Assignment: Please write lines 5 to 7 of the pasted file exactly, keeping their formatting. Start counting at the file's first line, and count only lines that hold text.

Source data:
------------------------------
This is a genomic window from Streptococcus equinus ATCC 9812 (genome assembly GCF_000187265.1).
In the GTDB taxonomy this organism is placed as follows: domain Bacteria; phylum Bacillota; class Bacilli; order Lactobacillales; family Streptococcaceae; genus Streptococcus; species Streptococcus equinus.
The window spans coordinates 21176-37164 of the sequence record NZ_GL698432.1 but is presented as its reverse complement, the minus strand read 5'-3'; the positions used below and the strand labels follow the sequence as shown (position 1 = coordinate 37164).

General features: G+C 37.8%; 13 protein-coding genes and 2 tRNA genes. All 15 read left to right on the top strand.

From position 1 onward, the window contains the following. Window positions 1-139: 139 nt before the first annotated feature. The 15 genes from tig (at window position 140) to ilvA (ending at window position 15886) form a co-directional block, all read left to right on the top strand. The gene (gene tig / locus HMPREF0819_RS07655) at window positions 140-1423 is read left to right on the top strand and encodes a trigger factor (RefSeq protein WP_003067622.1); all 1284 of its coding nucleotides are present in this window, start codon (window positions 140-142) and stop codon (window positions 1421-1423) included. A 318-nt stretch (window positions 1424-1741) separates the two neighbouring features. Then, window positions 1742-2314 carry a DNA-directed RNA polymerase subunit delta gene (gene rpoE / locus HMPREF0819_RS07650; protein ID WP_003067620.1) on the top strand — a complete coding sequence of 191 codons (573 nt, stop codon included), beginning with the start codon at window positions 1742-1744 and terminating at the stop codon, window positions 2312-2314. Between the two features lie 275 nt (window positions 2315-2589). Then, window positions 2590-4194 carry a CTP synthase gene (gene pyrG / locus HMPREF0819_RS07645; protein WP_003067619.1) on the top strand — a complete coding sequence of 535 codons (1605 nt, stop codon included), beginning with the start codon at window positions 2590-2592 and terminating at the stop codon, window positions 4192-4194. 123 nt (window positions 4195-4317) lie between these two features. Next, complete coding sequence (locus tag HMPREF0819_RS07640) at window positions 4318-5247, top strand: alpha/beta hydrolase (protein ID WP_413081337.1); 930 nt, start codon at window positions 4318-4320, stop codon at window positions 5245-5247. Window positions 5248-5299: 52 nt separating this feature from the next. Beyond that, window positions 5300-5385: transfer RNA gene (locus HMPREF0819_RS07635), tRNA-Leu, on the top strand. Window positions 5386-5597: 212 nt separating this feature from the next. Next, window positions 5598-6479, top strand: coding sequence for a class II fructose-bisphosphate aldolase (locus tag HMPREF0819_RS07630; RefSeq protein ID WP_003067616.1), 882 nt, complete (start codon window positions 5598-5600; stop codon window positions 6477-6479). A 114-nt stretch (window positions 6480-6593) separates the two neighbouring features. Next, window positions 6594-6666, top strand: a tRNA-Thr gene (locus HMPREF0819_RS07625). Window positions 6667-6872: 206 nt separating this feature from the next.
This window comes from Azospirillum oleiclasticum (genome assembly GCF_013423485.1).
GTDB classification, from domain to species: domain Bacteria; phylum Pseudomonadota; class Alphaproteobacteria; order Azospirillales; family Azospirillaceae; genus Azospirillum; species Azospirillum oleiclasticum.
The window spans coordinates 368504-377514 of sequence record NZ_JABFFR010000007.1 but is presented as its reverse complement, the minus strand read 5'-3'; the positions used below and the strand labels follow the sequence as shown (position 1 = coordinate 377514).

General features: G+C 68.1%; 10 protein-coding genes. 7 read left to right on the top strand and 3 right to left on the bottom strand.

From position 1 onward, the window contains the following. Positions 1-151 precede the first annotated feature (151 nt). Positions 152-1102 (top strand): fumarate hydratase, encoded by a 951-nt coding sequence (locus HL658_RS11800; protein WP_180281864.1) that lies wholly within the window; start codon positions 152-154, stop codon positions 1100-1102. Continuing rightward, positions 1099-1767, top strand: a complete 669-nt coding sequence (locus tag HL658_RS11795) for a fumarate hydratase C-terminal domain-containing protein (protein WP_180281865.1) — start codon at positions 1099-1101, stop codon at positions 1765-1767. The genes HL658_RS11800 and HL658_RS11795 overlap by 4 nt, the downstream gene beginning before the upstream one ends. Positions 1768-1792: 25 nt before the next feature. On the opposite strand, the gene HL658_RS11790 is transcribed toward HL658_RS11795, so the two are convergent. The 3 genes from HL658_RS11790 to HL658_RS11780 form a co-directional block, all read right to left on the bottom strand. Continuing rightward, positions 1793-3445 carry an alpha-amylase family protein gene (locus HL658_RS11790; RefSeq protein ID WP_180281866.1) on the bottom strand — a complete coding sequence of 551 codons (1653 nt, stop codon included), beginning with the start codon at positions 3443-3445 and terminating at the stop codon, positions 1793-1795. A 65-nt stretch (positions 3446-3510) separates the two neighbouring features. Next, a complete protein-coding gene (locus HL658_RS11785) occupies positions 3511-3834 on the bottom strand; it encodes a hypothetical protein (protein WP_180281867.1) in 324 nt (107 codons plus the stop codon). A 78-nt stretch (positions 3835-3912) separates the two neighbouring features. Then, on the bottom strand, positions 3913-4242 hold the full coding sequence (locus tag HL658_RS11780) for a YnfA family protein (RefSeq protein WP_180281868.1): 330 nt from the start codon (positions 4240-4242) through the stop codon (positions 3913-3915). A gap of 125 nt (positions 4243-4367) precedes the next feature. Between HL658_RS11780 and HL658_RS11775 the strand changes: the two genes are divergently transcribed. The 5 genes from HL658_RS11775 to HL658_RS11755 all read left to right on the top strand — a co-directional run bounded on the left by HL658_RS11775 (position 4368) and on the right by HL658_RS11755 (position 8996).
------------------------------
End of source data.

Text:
From position 1 onward, the window contains the following. Window positions 1-139: 139 nt before the first annotated feature. The 15 genes from tig (at window position 140) to ilvA (ending at window position 15886) form a co-directional block, all read left to right on the top strand. The gene (gene tig / locus HMPREF0819_RS07655) at window positions 140-1423 is read left to right on the top strand and encodes a trigger factor (RefSeq protein WP_003067622.1); all 1284 of its coding nucleotides are present in this window, start codon (window positions 140-142) and stop codon (window positions 1421-1423) included. A 318-nt stretch (window positions 1424-1741) separates the two neighbouring features. Then, window positions 1742-2314 carry a DNA-directed RNA polymerase subunit delta gene (gene rpoE / locus HMPREF0819_RS07650; protein ID WP_003067620.1) on the top strand — a complete coding sequence of 191 codons (573 nt, stop codon included), beginning with the start codon at window positions 1742-1744 and terminating at the stop codon, window positions 2312-2314. Between the two features lie 275 nt (window positions 2315-2589). Then, window positions 2590-4194 carry a CTP synthase gene (gene pyrG / locus HMPREF0819_RS07645; protein WP_003067619.1) on the top strand — a complete coding sequence of 535 codons (1605 nt, stop codon included), beginning with the start codon at window positions 2590-2592 and terminating at the stop codon, window positions 4192-4194. 123 nt (window positions 4195-4317) lie between these two features. Next, complete coding sequence (locus tag HMPREF0819_RS07640) at window positions 4318-5247, top strand: alpha/beta hydrolase (protein ID WP_413081337.1); 930 nt, start codon at window positions 4318-4320, stop codon at window positions 5245-5247. Window positions 5248-5299: 52 nt separating this feature from the next. Beyond that, window positions 5300-5385: transfer RNA gene (locus HMPREF0819_RS07635), tRNA-Leu, on the top strand. Window positions 5386-5597: 212 nt separating this feature from the next. Next, window positions 5598-6479, top strand: coding sequence for a class II fructose-bisphosphate aldolase (locus tag HMPREF0819_RS07630; RefSeq protein ID WP_003067616.1), 882 nt, complete (start codon window positions 5598-5600; stop codon window positions 6477-6479). A 114-nt stretch (window positions 6480-6593) separates the two neighbouring features. Next, window positions 6594-6666, top strand: a tRNA-Thr gene (locus HMPREF0819_RS07625). Window positions 6667-6872: 206 nt separating this feature from the next.
This window comes from Azospirillum oleiclasticum (genome assembly GCF_013423485.1).
GTDB classification, from domain to species: domain Bacteria; phylum Pseudomonadota; class Alphaproteobacteria; order Azospirillales; family Azospirillaceae; genus Azospirillum; species Azospirillum oleiclasticum.